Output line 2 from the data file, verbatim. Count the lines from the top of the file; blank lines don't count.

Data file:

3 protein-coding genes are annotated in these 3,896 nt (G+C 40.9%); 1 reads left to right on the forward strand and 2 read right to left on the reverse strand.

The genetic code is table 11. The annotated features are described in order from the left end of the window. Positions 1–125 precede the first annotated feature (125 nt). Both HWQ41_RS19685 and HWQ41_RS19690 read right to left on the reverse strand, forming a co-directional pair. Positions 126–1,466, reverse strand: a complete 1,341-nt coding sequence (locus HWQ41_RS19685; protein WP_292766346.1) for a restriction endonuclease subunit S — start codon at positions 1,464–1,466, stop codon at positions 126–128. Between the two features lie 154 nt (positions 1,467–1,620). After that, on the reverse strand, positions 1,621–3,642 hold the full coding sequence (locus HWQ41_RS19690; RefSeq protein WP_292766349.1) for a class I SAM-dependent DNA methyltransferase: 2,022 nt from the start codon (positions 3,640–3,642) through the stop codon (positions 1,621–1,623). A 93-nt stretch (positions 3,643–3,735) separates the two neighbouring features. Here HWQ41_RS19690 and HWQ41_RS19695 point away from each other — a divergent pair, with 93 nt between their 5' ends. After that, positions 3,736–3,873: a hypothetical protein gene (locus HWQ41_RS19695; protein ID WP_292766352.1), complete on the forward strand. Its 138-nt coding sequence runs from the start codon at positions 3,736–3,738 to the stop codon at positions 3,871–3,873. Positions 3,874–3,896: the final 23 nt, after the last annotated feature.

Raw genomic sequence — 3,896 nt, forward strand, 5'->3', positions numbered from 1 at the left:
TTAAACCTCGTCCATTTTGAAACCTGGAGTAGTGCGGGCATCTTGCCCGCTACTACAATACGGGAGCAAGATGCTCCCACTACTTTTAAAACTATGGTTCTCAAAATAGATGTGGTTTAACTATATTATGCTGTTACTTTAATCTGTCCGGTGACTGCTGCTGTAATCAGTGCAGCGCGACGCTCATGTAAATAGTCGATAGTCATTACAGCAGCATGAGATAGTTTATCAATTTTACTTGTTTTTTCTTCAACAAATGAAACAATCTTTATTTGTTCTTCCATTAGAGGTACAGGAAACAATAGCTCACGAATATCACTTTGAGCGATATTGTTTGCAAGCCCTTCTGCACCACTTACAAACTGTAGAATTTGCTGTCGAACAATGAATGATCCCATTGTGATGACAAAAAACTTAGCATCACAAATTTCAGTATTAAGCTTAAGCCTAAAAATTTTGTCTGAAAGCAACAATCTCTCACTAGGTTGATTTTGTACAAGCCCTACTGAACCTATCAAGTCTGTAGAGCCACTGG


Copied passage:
The genetic code is table 11. The annotated features are described in order from the left end of the window. Positions 1–125 precede the first annotated feature (125 nt). Both HWQ41_RS19685 and HWQ41_RS19690 read right to left on the reverse strand, forming a co-directional pair. Positions 126–1,466, reverse strand: a complete 1,341-nt coding sequence (locus HWQ41_RS19685; protein WP_292766346.1) for a restriction endonuclease subunit S — start codon at positions 1,464–1,466, stop codon at positions 126–128. Between the two features lie 154 nt (positions 1,467–1,620). After that, on the reverse strand, positions 1,621–3,642 hold the full coding sequence (locus HWQ41_RS19690; RefSeq protein WP_292766349.1) for a class I SAM-dependent DNA methyltransferase: 2,022 nt from the start codon (positions 3,640–3,642) through the stop codon (positions 1,621–1,623). A 93-nt stretch (positions 3,643–3,735) separates the two neighbouring features. Here HWQ41_RS19690 and HWQ41_RS19695 point away from each other — a divergent pair, with 93 nt between their 5' ends. After that, positions 3,736–3,873: a hypothetical protein gene (locus HWQ41_RS19695; protein ID WP_292766352.1), complete on the forward strand. Its 138-nt coding sequence runs from the start codon at positions 3,736–3,738 to the stop codon at positions 3,871–3,873. Positions 3,874–3,896: the final 23 nt, after the last annotated feature.